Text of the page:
10. Xander Bogaerts, SS, Boston Red Sox (24)
If not for the fact he was on the same team as Mookie Betts and David Ortiz, Bogaerts’ 2016 campaign would have gotten more recognition. Not only did the then-23-year-old from Aruba triple his home run output (from 7 to 21), he scored 115 runs, drove in 89 while batting .294. The AL’s Silver Slugger honoree at shortstop each of the past two seasons, Bogaerts also made his first All-Star team in 2016. Pretty impressive considering the company he currently keeps at the position.
11. Noah Syndergaard, P, New York Mets (24)
As impressive as the Mets’ collection of young starters is right now, the conversation as to who is the best has to start with Syndergaard. In 30 starts (31 games) last season, the righty flamethrower went 14-9 with a 2.60 ERA and 218 strikeouts in 183.2 innings. An All-Star, he also finished eighth in the NL Cy Young voting and 19th for MVP.
12. Christian Yelich, OF, Miami Marlins (25)
Yelich took another step forward at the plate last season, emerging as a MVP candidate in the process. He tripled his home runs (from 7 to 21), more than doubled his RBIs (44 to 98) while batting close to .300 (.298) and playing Gold Glove-caliber defense in the outfield. Teammate Giancarlo Stanton gets the bulk of the attention because of his power, but it could be argued that Yelich has developed into the Marlins’ MVP even though he’s not a finished product.
13. Gregory Polanco, OF, Pittsburgh Pirates (25)
With Starling Marte and Andrew McCutchen, Polanco gives the Pirates one of the best outfield trios in the majors. While he’s still a work in progress at the plate, Polanco more than doubled his home run output (from 9 to 22) last season along with his run production (from 52 RBIs to 86). He’s also a threat on the base paths (17 SB, just six CS) and an asset with the glove as well. With some more contact and improved plate discipline, Polanco could stake a claim as one of the best all-around outfielders in the game.
14. Rougned Odor, 2B, Texas Rangers (23)
His boxing match with Jose Bautista seems to get more attention, which is a shame considering the damage Odor did at the plate last season. Even though he’s just 5-foot-11, Odor swings a powerful bat, as evidenced by the 33 doubles and home runs he smacked in 2016. He strikes out a lot (135 K vs. 19 BB), but still managed to bat .271 with all that power while playing a serviceable second base. The passion this Venezuelan plays with is obvious, so hopefully all the noise he makes this season will be with his bat and glove, and not his fists.
15. Addison Russell, SS/2B, Chicago Cubs (23)
The .238 batting average certainly isn’t that impressive nor is the strikeout (135) total, but Russell still managed to hit 21 home runs and drive in 95 runs last season. His presence at shortstop has been key to the Cubs’ success the past two seasons as was his grand slam and six RBIs in their Game 6 win in the World Series. That’s why it should come as no surprise that not only was he voted in as the NL All-Star Game starter at shortstop he also finished in the top 20 for MVP.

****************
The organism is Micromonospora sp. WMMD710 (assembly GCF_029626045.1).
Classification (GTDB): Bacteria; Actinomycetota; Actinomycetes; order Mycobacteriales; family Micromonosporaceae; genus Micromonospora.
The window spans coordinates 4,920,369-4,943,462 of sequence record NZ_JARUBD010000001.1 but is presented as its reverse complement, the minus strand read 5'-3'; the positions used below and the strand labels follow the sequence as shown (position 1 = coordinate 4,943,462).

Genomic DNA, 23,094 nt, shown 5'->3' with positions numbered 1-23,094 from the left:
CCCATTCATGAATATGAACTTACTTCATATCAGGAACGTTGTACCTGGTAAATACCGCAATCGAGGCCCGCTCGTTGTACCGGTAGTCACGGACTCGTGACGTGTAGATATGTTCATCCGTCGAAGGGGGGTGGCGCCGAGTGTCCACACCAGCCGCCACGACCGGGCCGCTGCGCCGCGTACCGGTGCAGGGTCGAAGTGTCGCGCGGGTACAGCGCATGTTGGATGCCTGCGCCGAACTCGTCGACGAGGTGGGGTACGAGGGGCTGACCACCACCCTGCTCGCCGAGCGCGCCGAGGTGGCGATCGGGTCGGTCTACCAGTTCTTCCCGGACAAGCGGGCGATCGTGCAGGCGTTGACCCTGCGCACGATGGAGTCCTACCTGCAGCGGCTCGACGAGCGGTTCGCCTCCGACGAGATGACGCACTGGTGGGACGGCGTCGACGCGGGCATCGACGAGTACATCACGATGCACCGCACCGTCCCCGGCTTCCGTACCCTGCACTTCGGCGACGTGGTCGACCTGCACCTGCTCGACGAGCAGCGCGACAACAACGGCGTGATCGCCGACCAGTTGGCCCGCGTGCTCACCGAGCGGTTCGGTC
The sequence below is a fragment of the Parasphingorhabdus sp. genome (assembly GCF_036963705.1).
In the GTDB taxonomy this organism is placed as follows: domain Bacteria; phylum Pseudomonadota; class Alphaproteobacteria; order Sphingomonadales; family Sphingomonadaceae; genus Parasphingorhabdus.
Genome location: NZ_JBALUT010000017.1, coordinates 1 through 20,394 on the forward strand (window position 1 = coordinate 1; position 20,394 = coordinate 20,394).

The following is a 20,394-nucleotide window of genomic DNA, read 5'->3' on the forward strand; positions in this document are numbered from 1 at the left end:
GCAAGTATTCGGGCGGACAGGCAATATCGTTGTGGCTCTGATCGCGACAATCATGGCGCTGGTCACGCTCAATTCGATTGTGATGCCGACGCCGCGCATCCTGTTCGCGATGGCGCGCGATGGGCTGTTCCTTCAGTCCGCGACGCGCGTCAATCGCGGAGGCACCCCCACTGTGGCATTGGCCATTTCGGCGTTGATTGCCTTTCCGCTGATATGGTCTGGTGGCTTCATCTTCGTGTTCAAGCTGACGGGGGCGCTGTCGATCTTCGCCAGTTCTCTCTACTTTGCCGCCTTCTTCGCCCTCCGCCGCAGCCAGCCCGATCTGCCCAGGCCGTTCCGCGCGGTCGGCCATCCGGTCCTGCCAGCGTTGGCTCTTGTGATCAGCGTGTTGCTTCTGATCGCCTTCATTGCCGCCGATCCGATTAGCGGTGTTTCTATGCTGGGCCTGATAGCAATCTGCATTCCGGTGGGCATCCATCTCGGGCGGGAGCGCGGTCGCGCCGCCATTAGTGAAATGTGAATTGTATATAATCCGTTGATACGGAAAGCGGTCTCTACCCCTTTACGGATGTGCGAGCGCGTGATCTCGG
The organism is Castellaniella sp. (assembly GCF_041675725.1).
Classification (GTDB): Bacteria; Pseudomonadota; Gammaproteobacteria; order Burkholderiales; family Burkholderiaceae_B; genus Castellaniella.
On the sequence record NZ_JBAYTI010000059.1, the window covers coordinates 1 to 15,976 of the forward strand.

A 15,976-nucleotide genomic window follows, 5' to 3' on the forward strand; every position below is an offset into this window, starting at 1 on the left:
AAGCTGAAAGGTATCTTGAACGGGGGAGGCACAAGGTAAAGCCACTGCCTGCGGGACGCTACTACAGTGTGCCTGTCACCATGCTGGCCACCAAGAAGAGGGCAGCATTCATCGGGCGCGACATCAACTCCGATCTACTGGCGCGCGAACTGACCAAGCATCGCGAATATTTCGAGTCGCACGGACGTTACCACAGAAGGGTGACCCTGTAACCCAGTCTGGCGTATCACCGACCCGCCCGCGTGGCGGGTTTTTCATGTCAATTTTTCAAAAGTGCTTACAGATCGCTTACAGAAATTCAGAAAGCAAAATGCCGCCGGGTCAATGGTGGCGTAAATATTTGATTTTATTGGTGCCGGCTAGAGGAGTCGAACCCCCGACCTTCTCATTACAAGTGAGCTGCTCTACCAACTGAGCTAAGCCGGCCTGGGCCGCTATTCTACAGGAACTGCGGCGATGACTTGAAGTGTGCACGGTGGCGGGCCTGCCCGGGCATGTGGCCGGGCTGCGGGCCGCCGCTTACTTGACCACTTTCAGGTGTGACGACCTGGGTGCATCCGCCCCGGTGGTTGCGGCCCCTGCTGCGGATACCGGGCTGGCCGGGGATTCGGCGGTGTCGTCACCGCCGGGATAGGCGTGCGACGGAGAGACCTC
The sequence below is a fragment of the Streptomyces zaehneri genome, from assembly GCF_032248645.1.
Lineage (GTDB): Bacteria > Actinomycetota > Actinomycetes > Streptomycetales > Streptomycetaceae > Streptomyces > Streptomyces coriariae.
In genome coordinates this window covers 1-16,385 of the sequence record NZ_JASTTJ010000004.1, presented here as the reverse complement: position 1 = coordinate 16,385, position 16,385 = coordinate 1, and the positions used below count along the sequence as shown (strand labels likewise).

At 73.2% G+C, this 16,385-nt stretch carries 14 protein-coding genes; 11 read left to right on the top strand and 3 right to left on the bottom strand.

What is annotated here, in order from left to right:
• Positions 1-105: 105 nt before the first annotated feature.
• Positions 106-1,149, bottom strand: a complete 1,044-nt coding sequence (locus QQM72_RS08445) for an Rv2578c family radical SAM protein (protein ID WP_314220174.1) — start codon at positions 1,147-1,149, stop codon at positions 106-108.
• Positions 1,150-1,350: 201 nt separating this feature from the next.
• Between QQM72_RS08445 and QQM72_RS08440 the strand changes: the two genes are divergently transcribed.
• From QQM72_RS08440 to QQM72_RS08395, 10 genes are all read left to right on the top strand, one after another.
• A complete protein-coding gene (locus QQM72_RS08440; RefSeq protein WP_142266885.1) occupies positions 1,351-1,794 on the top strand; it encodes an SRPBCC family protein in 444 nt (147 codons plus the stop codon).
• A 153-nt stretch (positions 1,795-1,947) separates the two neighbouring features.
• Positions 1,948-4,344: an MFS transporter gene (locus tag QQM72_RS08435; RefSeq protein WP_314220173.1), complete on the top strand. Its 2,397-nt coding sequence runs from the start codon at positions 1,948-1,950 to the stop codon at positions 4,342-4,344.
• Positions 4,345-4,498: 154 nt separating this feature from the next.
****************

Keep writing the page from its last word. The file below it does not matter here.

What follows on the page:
16. Kyle Schwarber, OF/C, Chicago Cubs (24)
Schwarber tore both the ACL and LCL in his left knee in an outfield collision in the Cubs’ third game, seemingly ending his 2016 season. However, no one told him that as he attacked his rehab with one goal in mind – to return. Receiving medical clearance right before the start of the World Series, Schwarber led all hitters with a .412 average (in five games) while scoring two runs, driving in two and even stealing a base. The Cubs got to the World Series without the sweet-swinging lefty, but it’s entirely possible they wouldn’t have won it without his bat back in the lineup.
17. Trea Turner, 2B/SS/OF, Washington Nationals (23)
All Turner did in less than half of a season (73 G) is hit .342 with 13 home runs and 33 stolen bases. He finished fifth in the NL in both steals and triples (eight), and more than a third of his hits (35 of 105) went for extra bases. Turner served as the catalyst atop the Nationals’ lineup and he did so while playing more than half of his games in center field, a new position for him. Turner will move back to the infield this season as Washington’s starting shortstop, and if all goes well he could hit as many as 20 home runs and steal up to 80 bases.
18. Trevor Story, SS, Colorado Rockies (24)
Story took the league by storm last season, setting several home run records for rookies in the process. Even though Story struck out quite a bit (130 K in 97 G), he kept on slugging, getting to 27 home runs before a thumb injury ended his season in July. Despite the injury, Story finished his first season in the majors with an impressive .272/.341/.567 slash with 21 doubles, 27 home runs, 72 RBIs, and eight stolen bases in fewer than 400 AB. The contact issues are something to keep an eye on moving forward, but considering his first impression and the fact he plays half of his games at Coors Field, don’t be surprised if Story picks up where he left off last season.
19. Gary Sanchez, C, New York Yankees (24)